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Posted Friday, April 23, 2004 at 8:48 a.m. CST

Document on liturgical abuse a stern call to discipline
Vatican reaffirms no communion for those conscious of 'grave sin'

By John L. Allen Jr.

At a time when the Catholic church in the United States is debating whether pro-choice Catholic politicians such as John Kerry ought to be denied communion, the Vatican has issued a document reaffirming that anyone conscious of "grave sin" should not receive the Eucharist.

At an April 23 news conference, it seemed clear that from the Vatican's point of view, this means no communion for Kerry.

Asked whether a politician who supports abortion should be denied communion, Cardinal Francis Arinze, a Nigerian who heads the Congregation for Divine Worship and the Discipline of the Sacraments, said unambiguously at an April 23 Vatican news conference: "Yes."

"Objectively, the answer is clear," Arinze said. "The person is not fit. If he shouldn't receive it, then it shouldn't be given."

At the same time, Arinze declined to wade in specifically on the Kerry debate.

"The norm of the church is clear," he said. "The Catholic church exists in the United States. There are bishops there. Let them interpret it."

Titled Redemptionis sacramentum, the new Vatican document is a long-awaited disciplinary response to various "abuses" in the way Catholic rites are celebrated around the world, above all in the Sunday Mass.

In treating conditions for the reception of communion, the document states: "Anyone who is conscious of grave sin should not celebrate or receive the Body of the Lord without prior sacramental confession."

Some American Catholics contend that by voting in favor of legalized abortion, Kerry should be disqualified under this rule. Arinze cited this paragraph of the document, number 81, in responding to the question about Catholic politicians.

The U.S. bishops have created a committee to consider what should be done regarding Catholic politicians such as Kerry. Cardinal Theodore McCarrick of Washington, D.C., had a private meeting with Kerry on April 15.

Kerry recently received communion from a Catholic priest at the Paulist Center in Boston.

On liturgical abuses, the April 23 document amounts to a stern call to discipline, but does not add any new prohibitions or restrictions to church law. Rumors that it would ban liturgical dance or the use of altar girls, for example, or create new limits on ecumenical celebrations, were unfounded.

John Paul II had requested a disciplinary document on liturgical abuses in his April 2003 encyclical, Ecclesia De Eucharistia.

On the question of giving communion to Protestants, Arinze called for firmness and charity.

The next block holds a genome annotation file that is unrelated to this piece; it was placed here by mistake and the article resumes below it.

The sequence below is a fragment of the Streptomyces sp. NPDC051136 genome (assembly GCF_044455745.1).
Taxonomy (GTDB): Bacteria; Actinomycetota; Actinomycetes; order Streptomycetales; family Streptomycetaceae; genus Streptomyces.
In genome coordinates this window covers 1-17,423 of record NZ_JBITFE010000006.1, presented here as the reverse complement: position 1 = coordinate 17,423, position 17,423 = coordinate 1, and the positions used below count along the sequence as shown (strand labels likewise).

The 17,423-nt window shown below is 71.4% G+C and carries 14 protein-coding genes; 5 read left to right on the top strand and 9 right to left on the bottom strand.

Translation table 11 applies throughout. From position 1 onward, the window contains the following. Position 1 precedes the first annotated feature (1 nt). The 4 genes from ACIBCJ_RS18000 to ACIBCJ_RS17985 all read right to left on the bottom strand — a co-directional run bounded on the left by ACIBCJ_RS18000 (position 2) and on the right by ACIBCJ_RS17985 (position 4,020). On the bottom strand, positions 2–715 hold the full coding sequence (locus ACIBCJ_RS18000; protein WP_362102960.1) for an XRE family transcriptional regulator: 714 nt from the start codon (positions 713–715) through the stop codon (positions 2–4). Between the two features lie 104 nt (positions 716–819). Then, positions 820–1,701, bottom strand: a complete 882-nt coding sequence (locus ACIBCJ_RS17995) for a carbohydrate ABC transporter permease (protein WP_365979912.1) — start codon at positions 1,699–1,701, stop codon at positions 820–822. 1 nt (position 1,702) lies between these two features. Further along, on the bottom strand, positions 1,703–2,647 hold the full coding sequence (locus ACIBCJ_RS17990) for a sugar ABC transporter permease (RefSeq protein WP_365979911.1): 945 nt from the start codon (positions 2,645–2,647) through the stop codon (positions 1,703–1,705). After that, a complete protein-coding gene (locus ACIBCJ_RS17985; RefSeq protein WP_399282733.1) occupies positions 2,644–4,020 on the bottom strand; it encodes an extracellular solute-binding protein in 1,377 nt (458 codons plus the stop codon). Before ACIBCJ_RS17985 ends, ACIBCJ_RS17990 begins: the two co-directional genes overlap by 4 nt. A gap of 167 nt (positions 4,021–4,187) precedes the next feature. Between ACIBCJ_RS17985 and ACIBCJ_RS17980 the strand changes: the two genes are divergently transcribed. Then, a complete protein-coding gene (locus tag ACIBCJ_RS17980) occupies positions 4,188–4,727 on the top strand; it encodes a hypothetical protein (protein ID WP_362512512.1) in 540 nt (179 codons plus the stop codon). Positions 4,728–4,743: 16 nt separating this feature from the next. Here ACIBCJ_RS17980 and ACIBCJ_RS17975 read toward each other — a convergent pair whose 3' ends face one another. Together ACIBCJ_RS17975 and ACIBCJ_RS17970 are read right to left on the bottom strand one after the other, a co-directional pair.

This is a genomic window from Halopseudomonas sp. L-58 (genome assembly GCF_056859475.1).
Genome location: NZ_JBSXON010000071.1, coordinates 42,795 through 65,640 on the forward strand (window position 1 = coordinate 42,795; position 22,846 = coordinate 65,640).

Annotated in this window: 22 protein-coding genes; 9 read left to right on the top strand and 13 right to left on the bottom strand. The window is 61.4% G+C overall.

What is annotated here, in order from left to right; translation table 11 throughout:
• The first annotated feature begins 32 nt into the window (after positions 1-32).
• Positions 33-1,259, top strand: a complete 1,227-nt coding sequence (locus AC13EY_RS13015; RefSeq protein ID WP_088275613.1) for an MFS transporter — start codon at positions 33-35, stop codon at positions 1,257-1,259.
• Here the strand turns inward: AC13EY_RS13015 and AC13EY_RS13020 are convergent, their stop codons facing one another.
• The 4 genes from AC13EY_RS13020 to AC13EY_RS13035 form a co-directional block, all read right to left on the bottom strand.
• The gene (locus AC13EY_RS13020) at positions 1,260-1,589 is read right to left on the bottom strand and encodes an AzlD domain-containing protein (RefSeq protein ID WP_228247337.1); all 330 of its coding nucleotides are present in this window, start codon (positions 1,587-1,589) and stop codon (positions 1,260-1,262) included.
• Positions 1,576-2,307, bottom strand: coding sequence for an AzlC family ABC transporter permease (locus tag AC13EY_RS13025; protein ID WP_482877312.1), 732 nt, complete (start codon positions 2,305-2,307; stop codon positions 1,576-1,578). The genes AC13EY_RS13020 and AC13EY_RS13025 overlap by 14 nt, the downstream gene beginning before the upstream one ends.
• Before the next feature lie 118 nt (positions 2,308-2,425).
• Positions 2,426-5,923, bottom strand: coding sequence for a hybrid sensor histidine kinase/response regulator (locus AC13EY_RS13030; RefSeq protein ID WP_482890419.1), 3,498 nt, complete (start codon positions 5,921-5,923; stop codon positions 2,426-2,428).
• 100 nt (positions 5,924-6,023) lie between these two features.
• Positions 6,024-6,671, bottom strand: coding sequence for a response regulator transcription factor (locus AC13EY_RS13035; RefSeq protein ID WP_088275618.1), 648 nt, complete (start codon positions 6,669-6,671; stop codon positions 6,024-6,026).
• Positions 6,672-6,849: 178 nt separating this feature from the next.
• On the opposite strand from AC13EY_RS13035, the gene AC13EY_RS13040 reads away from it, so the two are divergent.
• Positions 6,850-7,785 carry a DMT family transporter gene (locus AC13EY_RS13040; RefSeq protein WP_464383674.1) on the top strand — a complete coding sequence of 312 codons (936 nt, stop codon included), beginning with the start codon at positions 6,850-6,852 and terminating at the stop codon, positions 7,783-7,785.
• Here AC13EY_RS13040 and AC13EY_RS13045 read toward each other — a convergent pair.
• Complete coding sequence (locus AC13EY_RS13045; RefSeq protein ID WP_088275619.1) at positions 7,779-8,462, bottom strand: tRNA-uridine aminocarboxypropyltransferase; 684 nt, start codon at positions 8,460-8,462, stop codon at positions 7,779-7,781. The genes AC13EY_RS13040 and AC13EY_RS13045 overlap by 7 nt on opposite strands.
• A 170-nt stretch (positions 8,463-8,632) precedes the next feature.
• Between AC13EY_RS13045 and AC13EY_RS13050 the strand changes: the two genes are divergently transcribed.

"The priest should wish our Lutheran brother well, but not give him communion," Arinze said. "The Mass is not an ecumenical celebration. It is the peak celebration of the Catholic church."

Arinze denied that the document amounts to a Roman crackdown.

"We didn't crackdown on anybody," he told NCR. "Look, it's like soccer - you have to have some rules. If you could just score from anywhere, fighting and tossing bottles would be the result. This is much more serious, because it's not just a game, it's our faith."

At the same time, Arinze did not deny the disciplinary thrust.

"There's a sense in which, if we didn't crackdown, somebody should crackdown on us for not doing our duty," he said.

Other key points in the document include:

  • A ban on the use of unapproved texts and rites;
  • The absolute necessity of an ordained priest for the celebration of the liturgy;
  • Use of appropriate vessels and vestments;
  • A ban on using non-Biblical texts for the readings and responsorial psalms;
  • A ban on lay people giving homilies;
  • An insistence on using lay ministers of the Eucharist only when there is an insufficient number of priests to distribute communion;
  • Laity may not hand one another consecrated hosts or the chalice;
  • The Mass may not be divided, with different parts celebrated at different times;
  • Priests always have the right to celebrate the Mass in Latin, but according to the post-Vatican II rite;
  • The obligation of Sunday Mass cannot be satisfied with ecumenical services;
  • Insistence that communion must not be given to non-Catholics and non-Christians in violation of church rules.
Despite the clear emphasis on distinguishing priests and laypersons, Arinze insisted that the spirit of the document was upholding a correct understanding of the nature of the Mass. It is not, he said, a matter of "prejudices against the laity."

Cardinal Julian Herranz, president of the Pontifical Council for the Interpretation of Legislative Texts, told reporters that the document originated in complaints about abuses that had arrived at the Vatican over the years from various parts of the world.

"At the origin of this document, as with the encyclical, was an action of the people of God in relation with the Holy See, who requested clarifications and made protests. There is a sensibility and a love of God, and people often suffer from the way in which the Lord is sometimes treated."

"It's a predictable document," said Jesuit Fr. Keith Pecklers, who teaches liturgy at Rome's Gregorian University. "It's obviously a further attempt at tightening the reins, but it's much less offensive or restrictive than had been rumored."

Pecklers told NCR there are some clarifications that liturgists will welcome. He cited the clarification that the Eucharistic bread should not be broken in the moment of consecration, for example, or that priests should not improvise the Eucharistic prayers.

John L. Allen Jr. is NCR Rome correspondent. His e-mail address is

National Catholic Reporter, April 23, 2004

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